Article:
The children quickly figured out that the metal cup fit nicely over the clear plastic tube which allowed them to plug it.  See the corollary to Axiom #6 on the right hand column of this blog:  whenever possible, the children will completely block the flow of a medium.

Once they figured out that they could block the tube, a whole new set of operations emerged.  One of them was to fill the tube with the corn and whatever else would fit down the tube.   Early in the week, someone forced something into the tube that eventually got stuck in the tube.  I found a couple of sticks and offered them to the children so they could push the the object out the bottom of the tube.  I decided to leave the sticks in the area for further play.   As the children filled the tube, they started to use the sticks to jam the corn in the tube.


Jamming corn in the tube from Thomas Bedard on Vimeo.

Why did the children decide to try to push the corn further down the tube?  How did the children know they could use the sticks to that end?   They seemed to have had a plan and were already accomplished "jammers."  Did you see how close the boy's stick came to the girl's head when he was jamming?  Was the productive use of the sticks worth the risk?  What do you think?

When the plug was pulled and the corn emptied out of the tube, one of the children put a stick down the tube.  That created a problem: how to get the stick out.  The child tried to pull it out at the bottom but it kept hitting the bin so he could not get it out.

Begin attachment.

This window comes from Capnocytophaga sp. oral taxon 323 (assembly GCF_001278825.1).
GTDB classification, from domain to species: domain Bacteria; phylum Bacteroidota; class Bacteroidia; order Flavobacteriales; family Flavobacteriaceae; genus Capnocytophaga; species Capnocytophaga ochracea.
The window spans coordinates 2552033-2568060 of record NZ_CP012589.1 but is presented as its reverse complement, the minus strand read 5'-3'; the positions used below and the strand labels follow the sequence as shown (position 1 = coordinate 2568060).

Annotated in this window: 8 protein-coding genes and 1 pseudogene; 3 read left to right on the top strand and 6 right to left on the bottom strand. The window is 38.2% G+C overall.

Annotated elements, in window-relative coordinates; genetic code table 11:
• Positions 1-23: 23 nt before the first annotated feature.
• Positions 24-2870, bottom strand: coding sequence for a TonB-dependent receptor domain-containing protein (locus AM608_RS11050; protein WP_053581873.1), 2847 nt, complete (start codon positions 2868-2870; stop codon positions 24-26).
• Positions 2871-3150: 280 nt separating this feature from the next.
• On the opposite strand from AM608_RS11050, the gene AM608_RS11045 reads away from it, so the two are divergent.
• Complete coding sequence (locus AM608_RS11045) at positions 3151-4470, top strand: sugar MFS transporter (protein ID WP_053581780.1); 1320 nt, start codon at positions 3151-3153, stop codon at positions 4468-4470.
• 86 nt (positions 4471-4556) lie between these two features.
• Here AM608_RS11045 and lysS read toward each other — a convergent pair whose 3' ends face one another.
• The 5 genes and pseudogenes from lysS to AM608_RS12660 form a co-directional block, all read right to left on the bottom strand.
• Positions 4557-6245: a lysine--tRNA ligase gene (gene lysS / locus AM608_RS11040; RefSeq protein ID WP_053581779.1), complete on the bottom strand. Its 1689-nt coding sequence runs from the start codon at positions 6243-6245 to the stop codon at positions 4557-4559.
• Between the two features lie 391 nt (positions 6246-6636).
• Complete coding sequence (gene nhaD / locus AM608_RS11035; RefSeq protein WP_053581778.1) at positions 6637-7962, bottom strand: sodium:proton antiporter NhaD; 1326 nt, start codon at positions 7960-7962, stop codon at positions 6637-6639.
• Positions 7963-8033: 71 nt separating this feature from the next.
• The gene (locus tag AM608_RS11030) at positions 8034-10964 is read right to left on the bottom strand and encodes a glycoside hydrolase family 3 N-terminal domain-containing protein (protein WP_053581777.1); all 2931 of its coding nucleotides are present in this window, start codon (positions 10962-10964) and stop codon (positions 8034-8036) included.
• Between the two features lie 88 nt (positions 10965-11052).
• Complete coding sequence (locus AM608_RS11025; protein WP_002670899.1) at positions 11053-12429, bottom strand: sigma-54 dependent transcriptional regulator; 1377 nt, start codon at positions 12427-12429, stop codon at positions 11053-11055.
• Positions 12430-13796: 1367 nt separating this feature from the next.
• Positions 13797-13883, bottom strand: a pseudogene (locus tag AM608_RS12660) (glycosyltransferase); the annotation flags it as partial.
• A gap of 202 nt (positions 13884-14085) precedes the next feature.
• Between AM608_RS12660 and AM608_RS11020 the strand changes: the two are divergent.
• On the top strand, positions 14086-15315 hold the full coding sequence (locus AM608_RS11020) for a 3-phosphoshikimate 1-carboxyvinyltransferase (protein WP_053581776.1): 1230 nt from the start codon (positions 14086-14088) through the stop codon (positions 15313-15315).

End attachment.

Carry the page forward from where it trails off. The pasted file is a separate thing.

Since he could not get it out through the bottom, he started pushing it back up the tube.  When he did that, he asked the girl if she could reach it.  The first time he asked, he did not get a response.  He re-positioned his body in an attempt to talk around the box instead of through it.  The second time he asked, she heard and took a look down the tube to see what he wanted her to reach.


I want you to reach it from Thomas Bedard on Vimeo.

The girl could not reach it, so the boy found a long-handled paint brush to push the stick further up the tube.  What a nice bit of tool making to extend his reach!  When he did that, the stick actually touched the girl's fingers.  She still insisted that she could not quite reach it. 


I can't quite reach it from Thomas Bedard on Vimeo.

Eventually, she grabbed it and pulled it out of the tube.  After looking at the video, I think she could have reached the stick sooner, but she was teasing her companion just a little bit.  Just look at her smile at the end of the video. 

I can't even begin to deconstruct the images in this post because the play and exploration is so complex.  The images are snapshots in time; I can see what is happening in those images, but my understanding of what children are thinking is only partial.  I essentially miss all that happens before and after and in between the captured images, which undoubtedly is important to understanding the action.

I am not saying we should not try to deconstruct the images because how else will we know on some level the children and their thoughts.  However, at some point, I  just want to relish the gestalt of the ebb and flow of the children actions around the box with the tube, the corn and the sticks.  For me, the whole breadth of the action is greater than the sum of its parts.